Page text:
Depending on how your rig is plumbed and valved - the primary and secondary air supply will appear at the brake treadle, or parking selector.  Thus your gauges can be plumbed locally at the dashboard.  I'm of the opinion that this is fine for both the gauges and the low-air warning switch (which should turn on a buzzer and warning light below 85psi on the service tanks) - since if you don't have good supply pressure at the brake controls, it won't matter what's in the tanks Wink.  Also the fewer new long hose runs in your air system the better (don't add things that weren't there before... or change lengths).


I don't really see any value in placing a gauge on the compressor line full time.


Finally, yes - tekebird hit the nail on the head, some times there are two separate gauges, and other times there is a single gauge with two needles with different colors in the same dial, indicating the air pressure for a primary and secondary air supply.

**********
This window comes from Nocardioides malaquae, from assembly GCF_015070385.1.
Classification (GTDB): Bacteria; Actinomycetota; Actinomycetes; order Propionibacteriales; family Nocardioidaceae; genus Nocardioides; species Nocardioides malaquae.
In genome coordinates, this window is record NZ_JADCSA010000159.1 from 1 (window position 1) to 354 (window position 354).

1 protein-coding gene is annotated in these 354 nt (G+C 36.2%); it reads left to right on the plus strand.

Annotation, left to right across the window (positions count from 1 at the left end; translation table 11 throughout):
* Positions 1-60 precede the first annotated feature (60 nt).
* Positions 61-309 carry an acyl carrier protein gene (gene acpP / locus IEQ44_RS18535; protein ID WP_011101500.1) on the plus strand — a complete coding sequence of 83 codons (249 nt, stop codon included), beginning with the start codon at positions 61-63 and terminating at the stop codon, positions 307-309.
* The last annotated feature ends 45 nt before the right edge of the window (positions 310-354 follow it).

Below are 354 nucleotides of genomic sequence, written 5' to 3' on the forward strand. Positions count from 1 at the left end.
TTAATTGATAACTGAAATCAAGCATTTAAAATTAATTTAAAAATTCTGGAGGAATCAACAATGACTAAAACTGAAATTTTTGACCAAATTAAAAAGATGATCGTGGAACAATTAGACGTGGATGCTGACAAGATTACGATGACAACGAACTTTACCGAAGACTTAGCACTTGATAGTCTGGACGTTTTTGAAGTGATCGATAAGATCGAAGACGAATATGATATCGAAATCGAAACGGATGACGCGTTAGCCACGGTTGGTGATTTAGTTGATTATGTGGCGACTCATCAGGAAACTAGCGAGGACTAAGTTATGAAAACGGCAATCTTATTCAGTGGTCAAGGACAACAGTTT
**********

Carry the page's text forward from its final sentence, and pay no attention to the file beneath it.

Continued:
-Tim
« Last Edit: June 25, 2008, 01:47:35 PM by Tim Strommen » Logged

Fremont, CA
1984 Gillig Phantom 40/102
DD 6V92TA (MUI, 275HP) - Allison HT740
Conversion Progress: 10% (9-years invested, 30 to go Smiley)
bobsw
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« Reply #12 on: June 24, 2008, 07:35:15 PM »

Just a reminder block the bus when fooling around under the bus looking for air leeks.
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Lin
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« Reply #13 on: June 24, 2008, 11:09:34 PM »